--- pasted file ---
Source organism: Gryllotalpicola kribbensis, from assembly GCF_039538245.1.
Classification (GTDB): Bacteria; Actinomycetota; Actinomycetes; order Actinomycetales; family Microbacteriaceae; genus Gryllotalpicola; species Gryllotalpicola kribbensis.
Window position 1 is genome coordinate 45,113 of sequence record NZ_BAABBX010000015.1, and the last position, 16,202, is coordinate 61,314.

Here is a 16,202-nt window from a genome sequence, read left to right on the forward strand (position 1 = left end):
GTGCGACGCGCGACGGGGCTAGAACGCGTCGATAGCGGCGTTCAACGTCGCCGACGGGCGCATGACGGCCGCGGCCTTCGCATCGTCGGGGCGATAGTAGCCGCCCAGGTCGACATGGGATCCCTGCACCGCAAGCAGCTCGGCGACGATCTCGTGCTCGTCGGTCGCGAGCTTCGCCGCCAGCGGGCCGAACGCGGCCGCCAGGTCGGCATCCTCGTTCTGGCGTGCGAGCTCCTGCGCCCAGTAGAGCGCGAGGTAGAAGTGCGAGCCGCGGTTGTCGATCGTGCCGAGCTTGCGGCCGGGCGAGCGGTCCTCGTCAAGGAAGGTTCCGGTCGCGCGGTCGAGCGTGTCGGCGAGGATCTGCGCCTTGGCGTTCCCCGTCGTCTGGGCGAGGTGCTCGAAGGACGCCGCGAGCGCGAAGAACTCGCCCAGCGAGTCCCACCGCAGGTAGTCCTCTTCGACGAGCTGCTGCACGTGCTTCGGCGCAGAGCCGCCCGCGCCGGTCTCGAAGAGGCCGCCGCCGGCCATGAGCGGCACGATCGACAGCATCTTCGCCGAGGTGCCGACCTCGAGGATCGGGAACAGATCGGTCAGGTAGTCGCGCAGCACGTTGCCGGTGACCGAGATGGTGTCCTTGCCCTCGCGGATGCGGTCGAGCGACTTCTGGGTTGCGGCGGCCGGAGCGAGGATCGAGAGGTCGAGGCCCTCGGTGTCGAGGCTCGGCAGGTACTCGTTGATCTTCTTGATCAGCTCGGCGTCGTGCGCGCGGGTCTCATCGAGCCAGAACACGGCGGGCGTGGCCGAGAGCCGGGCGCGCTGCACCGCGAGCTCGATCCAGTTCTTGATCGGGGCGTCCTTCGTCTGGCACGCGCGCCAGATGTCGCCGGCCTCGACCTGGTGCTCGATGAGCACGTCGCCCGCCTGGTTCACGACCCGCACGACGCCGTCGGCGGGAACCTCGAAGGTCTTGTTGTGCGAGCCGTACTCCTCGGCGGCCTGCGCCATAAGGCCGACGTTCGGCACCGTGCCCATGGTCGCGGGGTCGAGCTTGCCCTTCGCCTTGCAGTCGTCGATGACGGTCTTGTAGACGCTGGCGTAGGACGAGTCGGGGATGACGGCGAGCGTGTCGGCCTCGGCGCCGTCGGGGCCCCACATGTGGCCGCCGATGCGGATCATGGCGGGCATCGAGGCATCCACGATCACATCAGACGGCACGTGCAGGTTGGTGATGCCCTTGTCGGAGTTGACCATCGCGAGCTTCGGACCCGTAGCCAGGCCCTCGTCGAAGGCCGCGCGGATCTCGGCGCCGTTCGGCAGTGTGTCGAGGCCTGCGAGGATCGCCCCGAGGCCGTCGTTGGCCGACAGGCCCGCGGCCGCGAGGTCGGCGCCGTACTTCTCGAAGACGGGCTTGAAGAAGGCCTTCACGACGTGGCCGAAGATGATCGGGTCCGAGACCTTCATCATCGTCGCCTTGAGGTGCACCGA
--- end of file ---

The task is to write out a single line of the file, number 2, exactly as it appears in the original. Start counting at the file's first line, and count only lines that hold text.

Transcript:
Classification (GTDB): Bacteria; Actinomycetota; Actinomycetes; order Actinomycetales; family Microbacteriaceae; genus Gryllotalpicola; species Gryllotalpicola kribbensis.